Read More from: Bonds & Botes, P.C.

2 weeks 3 days ago
The Federal Reserve recently held a two-day meeting, at which the country’s central banking system announced that it will not be raising interest rates, which could mean that more personal bankruptcies are on the way as the economy continues to struggle. Although the decision not to change the interest rate has at least temporarily allayed some market watchers’ concerns about what might happen if the Fed reacted too strongly to a stagnating economy, there remain fears that the government will be helpless when it comes to stopping another recession. Will the Fed Eventually Raise Interest Rates? Some economic experts still believe that the Fed will eventually have little choice but to raise interest rates as the U.S. economy remains stagnant – something that the Fed did not dispel when it indicated that a rate hike could still be coming in June. Earlier this year, several market observers predicted at least two interest rate hikes before the end of 2016. When determining whether to raise the interest rate, the Fed will likely consider a number of factors, such as the inflation rate and any “global economic and financial developments.”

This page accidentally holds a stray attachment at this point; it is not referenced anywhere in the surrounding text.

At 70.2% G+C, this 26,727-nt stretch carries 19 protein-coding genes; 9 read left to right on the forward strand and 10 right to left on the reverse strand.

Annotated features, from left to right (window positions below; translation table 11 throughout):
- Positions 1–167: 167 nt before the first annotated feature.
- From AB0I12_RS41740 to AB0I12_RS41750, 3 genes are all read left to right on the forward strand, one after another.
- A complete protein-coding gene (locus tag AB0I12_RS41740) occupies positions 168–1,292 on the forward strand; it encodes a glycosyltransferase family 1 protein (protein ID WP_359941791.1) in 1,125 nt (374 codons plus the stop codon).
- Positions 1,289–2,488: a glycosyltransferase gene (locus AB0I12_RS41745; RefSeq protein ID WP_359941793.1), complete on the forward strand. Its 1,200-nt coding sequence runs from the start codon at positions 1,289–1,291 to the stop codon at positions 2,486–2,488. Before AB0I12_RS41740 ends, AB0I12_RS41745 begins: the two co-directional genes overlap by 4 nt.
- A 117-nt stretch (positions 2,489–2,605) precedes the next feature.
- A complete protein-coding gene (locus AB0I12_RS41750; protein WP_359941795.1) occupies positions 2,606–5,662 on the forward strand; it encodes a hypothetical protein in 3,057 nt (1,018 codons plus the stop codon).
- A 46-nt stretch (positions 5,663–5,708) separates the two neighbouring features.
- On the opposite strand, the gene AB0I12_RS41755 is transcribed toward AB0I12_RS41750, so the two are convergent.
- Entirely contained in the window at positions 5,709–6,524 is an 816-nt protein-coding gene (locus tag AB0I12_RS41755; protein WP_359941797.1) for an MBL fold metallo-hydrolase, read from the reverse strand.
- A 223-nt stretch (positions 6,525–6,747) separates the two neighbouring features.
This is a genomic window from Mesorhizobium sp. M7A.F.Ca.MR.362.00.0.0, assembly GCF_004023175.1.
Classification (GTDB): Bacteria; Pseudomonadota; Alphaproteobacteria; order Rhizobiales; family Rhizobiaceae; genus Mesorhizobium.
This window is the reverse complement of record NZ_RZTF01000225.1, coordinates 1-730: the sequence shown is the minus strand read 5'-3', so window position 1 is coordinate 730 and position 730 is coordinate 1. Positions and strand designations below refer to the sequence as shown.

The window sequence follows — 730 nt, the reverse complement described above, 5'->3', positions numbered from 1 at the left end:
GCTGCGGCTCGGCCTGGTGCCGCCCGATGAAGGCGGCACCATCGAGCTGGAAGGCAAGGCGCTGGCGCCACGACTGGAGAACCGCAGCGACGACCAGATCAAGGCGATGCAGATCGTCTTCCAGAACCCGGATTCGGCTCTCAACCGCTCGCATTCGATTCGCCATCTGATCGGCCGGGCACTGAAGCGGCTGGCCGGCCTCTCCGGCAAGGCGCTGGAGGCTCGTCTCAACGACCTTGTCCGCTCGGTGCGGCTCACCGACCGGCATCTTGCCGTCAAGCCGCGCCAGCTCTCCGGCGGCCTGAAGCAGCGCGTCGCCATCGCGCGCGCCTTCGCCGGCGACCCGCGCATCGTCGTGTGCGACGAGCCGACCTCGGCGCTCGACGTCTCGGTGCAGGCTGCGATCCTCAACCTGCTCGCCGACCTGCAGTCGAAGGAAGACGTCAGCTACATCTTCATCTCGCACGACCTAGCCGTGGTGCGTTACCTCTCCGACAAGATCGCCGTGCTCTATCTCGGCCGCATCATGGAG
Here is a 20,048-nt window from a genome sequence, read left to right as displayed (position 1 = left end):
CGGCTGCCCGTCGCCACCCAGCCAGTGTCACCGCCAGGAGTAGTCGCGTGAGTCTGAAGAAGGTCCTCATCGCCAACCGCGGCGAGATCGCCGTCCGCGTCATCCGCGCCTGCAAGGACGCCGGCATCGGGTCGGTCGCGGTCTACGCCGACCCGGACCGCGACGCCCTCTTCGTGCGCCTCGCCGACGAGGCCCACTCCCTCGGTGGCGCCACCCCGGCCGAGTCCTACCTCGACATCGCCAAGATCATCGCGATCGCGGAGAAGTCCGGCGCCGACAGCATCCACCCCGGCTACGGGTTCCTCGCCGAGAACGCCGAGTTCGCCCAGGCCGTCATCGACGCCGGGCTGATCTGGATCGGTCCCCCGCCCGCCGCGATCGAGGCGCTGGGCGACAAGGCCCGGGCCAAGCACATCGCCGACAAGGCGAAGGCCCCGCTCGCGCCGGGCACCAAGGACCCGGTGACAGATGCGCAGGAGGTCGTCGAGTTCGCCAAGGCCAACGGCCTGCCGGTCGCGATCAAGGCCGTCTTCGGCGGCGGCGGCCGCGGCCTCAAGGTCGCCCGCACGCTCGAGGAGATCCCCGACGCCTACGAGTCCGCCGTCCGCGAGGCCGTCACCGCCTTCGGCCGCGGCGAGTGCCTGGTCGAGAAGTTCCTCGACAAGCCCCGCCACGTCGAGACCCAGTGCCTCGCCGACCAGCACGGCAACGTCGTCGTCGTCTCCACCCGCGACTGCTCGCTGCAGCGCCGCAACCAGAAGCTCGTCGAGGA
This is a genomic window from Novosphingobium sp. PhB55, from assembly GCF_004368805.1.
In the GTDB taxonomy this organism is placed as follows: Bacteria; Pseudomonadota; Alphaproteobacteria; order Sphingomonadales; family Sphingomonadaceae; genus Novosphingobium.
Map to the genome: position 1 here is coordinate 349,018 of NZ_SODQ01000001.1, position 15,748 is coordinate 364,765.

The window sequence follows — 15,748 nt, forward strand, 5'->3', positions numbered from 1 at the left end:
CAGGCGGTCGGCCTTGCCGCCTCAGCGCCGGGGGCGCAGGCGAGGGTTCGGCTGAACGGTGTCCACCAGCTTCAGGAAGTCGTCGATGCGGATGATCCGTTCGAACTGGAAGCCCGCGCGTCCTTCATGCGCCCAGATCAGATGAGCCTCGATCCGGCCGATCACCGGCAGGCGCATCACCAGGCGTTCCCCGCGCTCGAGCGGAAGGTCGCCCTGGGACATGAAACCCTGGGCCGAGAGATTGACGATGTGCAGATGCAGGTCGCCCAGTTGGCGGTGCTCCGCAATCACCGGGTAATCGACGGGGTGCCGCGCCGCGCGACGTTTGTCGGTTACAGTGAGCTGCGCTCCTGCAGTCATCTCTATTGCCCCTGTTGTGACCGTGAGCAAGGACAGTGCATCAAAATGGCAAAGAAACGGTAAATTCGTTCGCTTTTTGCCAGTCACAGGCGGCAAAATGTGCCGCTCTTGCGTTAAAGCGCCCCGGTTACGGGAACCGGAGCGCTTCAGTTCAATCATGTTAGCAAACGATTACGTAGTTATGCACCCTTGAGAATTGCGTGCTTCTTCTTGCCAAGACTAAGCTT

2 weeks 4 days ago
On April 25, 2016, Judge Glenn of the Bankruptcy Court for the Southern District of New York issued a memorandum in an adversary proceeding in which neither of the two non-debtor parties apparently wanted to be in the Southern District of New York.  Without addressing the merits of the underlying case, Judge Glenn ruled on the plaintiff’s motion to remand the proceeding to state court on the basis of lack of subject matter jurisdiction and the defendant’s competing motion to transfer venue to the Eastern District of Virginia.  In his decision, Judge Glenn emphasizes the breadth of bankruptcy court subject matter jurisdiction, to the point that the bankruptcy court can retain jurisdiction in certain cases to hear exclusively state law disputes between non-debtor parties even after confirmation of the related chapter 11 plan.  Background